Ok I apologize for never discussing this project earlier because it is incredible. To be honest I never bothered checking it out just because getting the Caretaker's music isn't the most convenient (Spotify has made me lazy). Anyways, if anyone is unfamiliar with the Caretaker, he creates disintegrating ambient tapes. This project in particular was six separate stages (this being the last) of someone going through the stages of alzheimer's disease, slowly fading into nothingness and losing consciousness. In this release you can hear that the disease has completely overtaken the person as it is just long pieces of incredible dark ambient music. It creates the atmosphere of truly dissenting into madness and isolation. This is album is reminded of how terrible this certain disease can be, and putting it into a way people can experience it is frightening. Unfortunately the Caretaker is done for good after this release, but it was amazing to see them develop as an ambient musician. Amazing work indeed to leave for his legacy.

Stella Donnelly - Beware of Dogs

Beware of Dogs doesn't hold anything back when it comes to calling out all the sexists of the world. It tackles the tough issues of gender issues and sexual assault that have been the hot topics of the past couple years. It is incredibly important lyrically but what's most impressive is the music to back it up. Usually albums focused heavily on sending a message give the instrumentation a step back, but Donnelly shows off her expertise as a songwriter. Donnelly has an incredibly powerful voice while the music is indie rock in the vein of newer wave of women songwriters such as Angel Olsen. Beware of Dogs is varied enough in sound to keep the listener engaged, with tunes that are more mellowed out and then booming into heavy hitter anthems.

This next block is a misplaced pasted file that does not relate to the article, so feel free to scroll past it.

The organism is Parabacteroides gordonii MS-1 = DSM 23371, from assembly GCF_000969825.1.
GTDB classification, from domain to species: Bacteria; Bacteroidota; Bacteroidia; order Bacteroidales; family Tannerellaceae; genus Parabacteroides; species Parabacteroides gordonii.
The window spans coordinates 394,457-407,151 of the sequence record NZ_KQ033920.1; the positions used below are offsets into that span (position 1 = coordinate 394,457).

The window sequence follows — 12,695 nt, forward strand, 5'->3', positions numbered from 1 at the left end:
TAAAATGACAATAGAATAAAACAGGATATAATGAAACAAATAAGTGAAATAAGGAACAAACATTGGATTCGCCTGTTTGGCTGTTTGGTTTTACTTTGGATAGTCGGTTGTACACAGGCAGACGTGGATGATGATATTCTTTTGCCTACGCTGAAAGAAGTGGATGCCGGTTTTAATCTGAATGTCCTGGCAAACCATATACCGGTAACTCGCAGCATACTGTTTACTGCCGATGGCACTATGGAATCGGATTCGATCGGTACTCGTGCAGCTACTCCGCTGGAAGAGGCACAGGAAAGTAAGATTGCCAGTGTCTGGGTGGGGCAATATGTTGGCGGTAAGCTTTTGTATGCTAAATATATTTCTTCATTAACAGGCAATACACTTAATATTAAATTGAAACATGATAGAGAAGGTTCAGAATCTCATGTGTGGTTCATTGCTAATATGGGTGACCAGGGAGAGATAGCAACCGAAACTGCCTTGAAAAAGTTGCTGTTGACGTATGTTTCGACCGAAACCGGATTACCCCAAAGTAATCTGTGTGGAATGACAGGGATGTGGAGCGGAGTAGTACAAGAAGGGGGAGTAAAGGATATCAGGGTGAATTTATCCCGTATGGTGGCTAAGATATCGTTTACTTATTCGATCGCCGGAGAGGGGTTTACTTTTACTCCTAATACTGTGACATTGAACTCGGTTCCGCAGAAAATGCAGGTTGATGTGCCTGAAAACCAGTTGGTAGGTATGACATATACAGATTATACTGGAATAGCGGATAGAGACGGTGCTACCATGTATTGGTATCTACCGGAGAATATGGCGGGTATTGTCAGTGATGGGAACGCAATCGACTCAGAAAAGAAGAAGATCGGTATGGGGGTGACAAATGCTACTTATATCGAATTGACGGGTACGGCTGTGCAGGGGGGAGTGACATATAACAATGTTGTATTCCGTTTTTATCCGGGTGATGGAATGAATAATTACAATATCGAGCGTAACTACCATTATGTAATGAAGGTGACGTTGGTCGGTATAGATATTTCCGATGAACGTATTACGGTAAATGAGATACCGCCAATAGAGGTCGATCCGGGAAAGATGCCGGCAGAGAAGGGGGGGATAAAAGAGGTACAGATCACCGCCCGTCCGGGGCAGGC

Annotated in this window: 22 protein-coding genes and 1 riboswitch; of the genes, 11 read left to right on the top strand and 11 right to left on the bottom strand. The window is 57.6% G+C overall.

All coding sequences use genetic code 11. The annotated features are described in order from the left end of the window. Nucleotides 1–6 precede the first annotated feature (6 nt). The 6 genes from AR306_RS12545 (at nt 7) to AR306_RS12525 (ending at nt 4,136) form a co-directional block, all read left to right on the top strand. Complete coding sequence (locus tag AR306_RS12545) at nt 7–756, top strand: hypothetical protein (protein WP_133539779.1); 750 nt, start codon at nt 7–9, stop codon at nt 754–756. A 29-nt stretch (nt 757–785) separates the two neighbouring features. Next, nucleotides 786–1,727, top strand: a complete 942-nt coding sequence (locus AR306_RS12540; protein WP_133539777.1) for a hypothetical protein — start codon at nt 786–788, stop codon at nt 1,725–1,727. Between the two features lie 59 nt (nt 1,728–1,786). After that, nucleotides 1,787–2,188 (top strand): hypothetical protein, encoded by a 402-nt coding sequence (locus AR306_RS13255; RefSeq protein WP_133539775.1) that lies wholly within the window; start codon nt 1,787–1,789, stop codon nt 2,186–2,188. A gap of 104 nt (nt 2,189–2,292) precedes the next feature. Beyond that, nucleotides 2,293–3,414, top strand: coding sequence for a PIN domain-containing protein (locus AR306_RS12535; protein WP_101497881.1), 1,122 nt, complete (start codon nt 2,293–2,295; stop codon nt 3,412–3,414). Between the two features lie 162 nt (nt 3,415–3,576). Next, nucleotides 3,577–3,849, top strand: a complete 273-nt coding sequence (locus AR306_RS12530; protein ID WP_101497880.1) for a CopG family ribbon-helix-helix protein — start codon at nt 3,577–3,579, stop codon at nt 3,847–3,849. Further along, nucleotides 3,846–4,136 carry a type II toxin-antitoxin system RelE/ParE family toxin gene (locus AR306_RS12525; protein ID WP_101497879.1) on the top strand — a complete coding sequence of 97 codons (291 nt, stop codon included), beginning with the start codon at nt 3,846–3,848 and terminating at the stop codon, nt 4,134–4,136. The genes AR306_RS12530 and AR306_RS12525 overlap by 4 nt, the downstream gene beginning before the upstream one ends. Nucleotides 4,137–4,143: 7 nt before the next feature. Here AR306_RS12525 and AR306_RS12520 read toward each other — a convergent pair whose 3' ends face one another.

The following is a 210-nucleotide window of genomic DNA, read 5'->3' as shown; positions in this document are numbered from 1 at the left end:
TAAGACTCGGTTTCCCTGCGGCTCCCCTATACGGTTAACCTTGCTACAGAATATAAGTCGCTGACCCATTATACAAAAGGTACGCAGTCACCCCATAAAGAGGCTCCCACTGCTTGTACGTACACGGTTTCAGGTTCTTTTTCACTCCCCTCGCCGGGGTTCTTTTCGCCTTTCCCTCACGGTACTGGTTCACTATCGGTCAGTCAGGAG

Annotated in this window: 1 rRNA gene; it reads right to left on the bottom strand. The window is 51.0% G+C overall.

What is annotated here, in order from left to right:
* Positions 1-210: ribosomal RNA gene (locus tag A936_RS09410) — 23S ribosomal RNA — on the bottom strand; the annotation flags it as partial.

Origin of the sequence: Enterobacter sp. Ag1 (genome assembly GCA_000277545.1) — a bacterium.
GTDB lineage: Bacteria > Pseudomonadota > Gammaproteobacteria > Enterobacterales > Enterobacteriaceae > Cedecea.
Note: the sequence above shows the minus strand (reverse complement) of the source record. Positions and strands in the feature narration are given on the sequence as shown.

William Basinski - On Time Out of Time

Finally, I'll finish with the legendary drone musician, William Basinski. Of course he doesn't need an introduction at all but it is impressive the quality of music he still releases today (and another certain ambient musician I'll be discussing in the next podcast episode). Basinski this time around uses recordings of interferometers of LIGO, which apparently is some sort of way of capturing sounds of two black holes that were merging 1.3 billion years ago. Yeah, this sounds like a Basinski concept, but that is not to say it isn't incredibly well executed. The sounds he invokes on this release give you the sound of complete nothingness, such as one would think being engulfed by a black hole would be like. The drones are consistently dark, with the album ever growing into what Basinski might think of the end of time itself.

Further Listening


Billy Woods - Hiding Places

Chai - Punk

Matmos - Plastic Anniversary

Helado Negro - This Is How You Smile

La Dispute - Panorama

Lafawndah - Ancestor Boy

Little Simz - GREY Area

DJ Muggs & Mach-Hommy - Tuez-Les Tous

Nilufer Yanya - Miss Universe

Laura Stevenson - The Big Freeze

Show Me the Body - Dog Whistle

Mary Lattimore & Mac McCaughan - New Rain Duets

Snapped Ankles - Stunning Luxury

Rian Treanor - ATAXIA

Triad God - Triad

Andrew Kalichak

Published a year ago